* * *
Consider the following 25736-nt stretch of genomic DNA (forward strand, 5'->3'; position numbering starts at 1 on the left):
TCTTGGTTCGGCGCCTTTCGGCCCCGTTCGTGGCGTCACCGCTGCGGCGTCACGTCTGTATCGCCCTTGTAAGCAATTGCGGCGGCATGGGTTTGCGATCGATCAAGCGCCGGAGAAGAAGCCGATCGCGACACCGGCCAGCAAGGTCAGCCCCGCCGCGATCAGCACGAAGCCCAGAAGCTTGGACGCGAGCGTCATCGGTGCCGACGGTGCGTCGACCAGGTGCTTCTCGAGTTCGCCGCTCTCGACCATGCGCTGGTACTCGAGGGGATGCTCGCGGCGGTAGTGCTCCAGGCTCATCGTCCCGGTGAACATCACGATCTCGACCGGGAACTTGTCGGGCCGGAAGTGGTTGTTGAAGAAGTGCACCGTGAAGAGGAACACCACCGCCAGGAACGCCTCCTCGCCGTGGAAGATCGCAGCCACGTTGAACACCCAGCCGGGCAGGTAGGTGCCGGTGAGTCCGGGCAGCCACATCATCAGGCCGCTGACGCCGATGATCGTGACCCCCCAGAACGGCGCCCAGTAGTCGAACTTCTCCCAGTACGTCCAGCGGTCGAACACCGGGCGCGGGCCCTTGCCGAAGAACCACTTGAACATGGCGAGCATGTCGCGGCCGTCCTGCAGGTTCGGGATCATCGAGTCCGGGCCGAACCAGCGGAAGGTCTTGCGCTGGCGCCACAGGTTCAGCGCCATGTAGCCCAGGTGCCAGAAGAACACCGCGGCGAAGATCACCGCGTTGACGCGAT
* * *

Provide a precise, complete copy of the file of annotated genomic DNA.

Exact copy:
Consider the following 25736-nt stretch of genomic DNA (forward strand, 5'->3'; position numbering starts at 1 on the left):
TCTTGGTTCGGCGCCTTTCGGCCCCGTTCGTGGCGTCACCGCTGCGGCGTCACGTCTGTATCGCCCTTGTAAGCAATTGCGGCGGCATGGGTTTGCGATCGATCAAGCGCCGGAGAAGAAGCCGATCGCGACACCGGCCAGCAAGGTCAGCCCCGCCGCGATCAGCACGAAGCCCAGAAGCTTGGACGCGAGCGTCATCGGTGCCGACGGTGCGTCGACCAGGTGCTTCTCGAGTTCGCCGCTCTCGACCATGCGCTGGTACTCGAGGGGATGCTCGCGGCGGTAGTGCTCCAGGCTCATCGTCCCGGTGAACATCACGATCTCGACCGGGAACTTGTCGGGCCGGAAGTGGTTGTTGAAGAAGTGCACCGTGAAGAGGAACACCACCGCCAGGAACGCCTCCTCGCCGTGGAAGATCGCAGCCACGTTGAACACCCAGCCGGGCAGGTAGGTGCCGGTGAGTCCGGGCAGCCACATCATCAGGCCGCTGACGCCGATGATCGTGACCCCCCAGAACGGCGCCCAGTAGTCGAACTTCTCCCAGTACGTCCAGCGGTCGAACACCGGGCGCGGGCCCTTGCCGAAGAACCACTTGAACATGGCGAGCATGTCGCGGCCGTCCTGCAGGTTCGGGATCATCGAGTCCGGGCCGAACCAGCGGAAGGTCTTGCGCTGGCGCCACAGGTTCAGCGCCATGTAGCCCAGGTGCCAGAAGAACACCGCGGCGAAGATCACCGCGTTGACGCGAT